In a “unique type of restriction,” the US Food and Drug Administration (FDA) issued an order Monday to limit sales and distribution of Bayer’s permanent contraception device, Essure, over the numerous health risks that have been associated with its use.
The decision is based on a “review of a growing body of evidence” that led FDA to conclude “previous efforts to alert women to the potential complication of Essure” have not been enough to ensure they receive “this important information,” FDA Commissioner Scott Gottlieb
said in a statement. The birth control product, thus, “requires additional, meaningful safeguards to ensure women are able to make informed decisions about risk when considering this option,” Gottlieb added.
FDA actions aimed at addressing the issues and concerns include requiring Bayer to create a plan—which received FDA approval
in 2016—for conducting a nationwide postmarket surveillance study. New labeling for Essure
, with an added boxed warning on adverse events, was approved in 2016 as well.
Patients’ use of the contraceptive device—which continues to remain on the US market—called into question FDA’s effectiveness in monitoring the birth control device’s safety as thousands of adverse events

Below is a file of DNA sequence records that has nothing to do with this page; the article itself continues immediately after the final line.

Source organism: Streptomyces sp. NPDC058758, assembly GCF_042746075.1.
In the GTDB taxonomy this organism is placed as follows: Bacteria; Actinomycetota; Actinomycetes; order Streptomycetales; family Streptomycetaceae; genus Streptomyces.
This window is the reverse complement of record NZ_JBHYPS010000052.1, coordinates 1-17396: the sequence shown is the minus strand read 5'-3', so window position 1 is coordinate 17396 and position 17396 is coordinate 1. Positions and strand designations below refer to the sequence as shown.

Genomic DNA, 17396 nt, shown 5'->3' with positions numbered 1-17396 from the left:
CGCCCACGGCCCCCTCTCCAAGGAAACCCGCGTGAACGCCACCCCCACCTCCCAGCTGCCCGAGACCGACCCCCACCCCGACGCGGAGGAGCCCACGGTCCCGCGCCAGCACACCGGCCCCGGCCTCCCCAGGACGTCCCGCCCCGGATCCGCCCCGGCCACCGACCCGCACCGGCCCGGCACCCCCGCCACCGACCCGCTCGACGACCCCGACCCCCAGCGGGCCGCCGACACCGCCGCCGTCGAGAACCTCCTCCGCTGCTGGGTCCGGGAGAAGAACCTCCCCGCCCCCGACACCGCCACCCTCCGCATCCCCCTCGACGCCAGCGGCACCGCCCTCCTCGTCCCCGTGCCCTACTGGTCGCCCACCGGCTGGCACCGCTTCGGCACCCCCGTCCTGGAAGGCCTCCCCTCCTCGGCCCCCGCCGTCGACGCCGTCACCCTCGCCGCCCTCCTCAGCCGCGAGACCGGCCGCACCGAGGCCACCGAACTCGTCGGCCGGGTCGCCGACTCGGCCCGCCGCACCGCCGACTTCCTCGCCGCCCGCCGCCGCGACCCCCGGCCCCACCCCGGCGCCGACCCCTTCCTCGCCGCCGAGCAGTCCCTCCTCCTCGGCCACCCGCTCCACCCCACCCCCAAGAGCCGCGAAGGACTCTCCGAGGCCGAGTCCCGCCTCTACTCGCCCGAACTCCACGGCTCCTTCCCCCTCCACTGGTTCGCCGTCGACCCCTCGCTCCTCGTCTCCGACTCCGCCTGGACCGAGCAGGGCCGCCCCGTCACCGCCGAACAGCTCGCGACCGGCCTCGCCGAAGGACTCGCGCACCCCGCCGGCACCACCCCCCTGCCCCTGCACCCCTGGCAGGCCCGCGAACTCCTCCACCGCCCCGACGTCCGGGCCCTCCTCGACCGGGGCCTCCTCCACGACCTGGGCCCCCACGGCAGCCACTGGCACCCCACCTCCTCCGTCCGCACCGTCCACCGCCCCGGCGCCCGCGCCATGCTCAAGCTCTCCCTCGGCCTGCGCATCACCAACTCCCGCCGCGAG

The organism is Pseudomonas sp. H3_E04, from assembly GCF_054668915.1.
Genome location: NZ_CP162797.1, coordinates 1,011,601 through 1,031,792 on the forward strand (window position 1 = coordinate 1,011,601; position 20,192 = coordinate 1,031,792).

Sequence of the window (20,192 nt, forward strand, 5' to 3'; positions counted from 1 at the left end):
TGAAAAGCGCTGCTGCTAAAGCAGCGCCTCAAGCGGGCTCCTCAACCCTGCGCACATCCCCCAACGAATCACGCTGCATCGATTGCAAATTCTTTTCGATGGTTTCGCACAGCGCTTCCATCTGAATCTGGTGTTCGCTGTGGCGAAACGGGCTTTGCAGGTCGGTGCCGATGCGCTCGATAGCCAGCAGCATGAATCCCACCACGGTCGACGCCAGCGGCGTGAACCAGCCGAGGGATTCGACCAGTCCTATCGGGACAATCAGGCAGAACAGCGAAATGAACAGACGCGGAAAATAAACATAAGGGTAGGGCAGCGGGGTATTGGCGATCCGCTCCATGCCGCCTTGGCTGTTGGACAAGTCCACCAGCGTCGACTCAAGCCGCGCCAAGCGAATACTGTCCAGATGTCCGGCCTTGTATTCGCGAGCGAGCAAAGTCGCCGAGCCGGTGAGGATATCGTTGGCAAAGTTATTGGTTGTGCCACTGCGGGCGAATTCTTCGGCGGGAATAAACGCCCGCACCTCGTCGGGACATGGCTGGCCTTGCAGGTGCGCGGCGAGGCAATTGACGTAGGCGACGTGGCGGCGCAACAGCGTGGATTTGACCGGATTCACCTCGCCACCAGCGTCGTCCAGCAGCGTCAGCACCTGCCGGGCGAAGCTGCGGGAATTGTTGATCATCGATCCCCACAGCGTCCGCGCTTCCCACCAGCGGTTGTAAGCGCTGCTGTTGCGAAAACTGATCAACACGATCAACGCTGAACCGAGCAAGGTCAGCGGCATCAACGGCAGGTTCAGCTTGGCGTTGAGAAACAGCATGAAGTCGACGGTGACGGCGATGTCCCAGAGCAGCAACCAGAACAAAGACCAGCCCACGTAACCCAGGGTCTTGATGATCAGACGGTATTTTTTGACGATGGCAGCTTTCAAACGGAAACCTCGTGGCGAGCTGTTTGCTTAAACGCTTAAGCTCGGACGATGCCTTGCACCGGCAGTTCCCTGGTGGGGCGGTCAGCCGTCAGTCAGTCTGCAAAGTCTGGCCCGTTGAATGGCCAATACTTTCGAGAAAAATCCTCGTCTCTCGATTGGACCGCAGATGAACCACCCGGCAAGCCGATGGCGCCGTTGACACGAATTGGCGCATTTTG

, including four adult deaths, have been linked to its use since its 2002 approval.
Essure is the “only permanently implanted birth control device for women on the market that does not require a surgical incision,” according to FDA.
Bayer also has raised concerns among lawmakers
over whether it has “acted with urgency to enroll patients” in the postmarket study. Also, the device maker announced in 2017 its decision to cease foreign Essure sales, at least temporarily, due to commercial viability, rather than safety concerns.
As part of the new FDA order, Essure sales are now legally restricted to “only healthcare providers and facilities that provide information to patients about the risks and benefits of the device,” FDA said. The decision checklist—included in the 2016 labeling design change—must be reviewed with prospective patients, which must also “be given the opportunity to sign the acknowledgement,” the agency added.
It remains to be seen whether the new labeling requirement will be sufficient to ease users’ concerns.
As the device maker pointed out in a statement
, Essure’s benefit-risk profile “has not changed and remains positive,” adding that FDA has “repeatedly determined” it to be “a safe and effective medical device.”
Bayer recognized, however, the agency’s request to, again, update the device’s label. This time the label update will “emphasize” the “importance of appropriately counseling each patient.”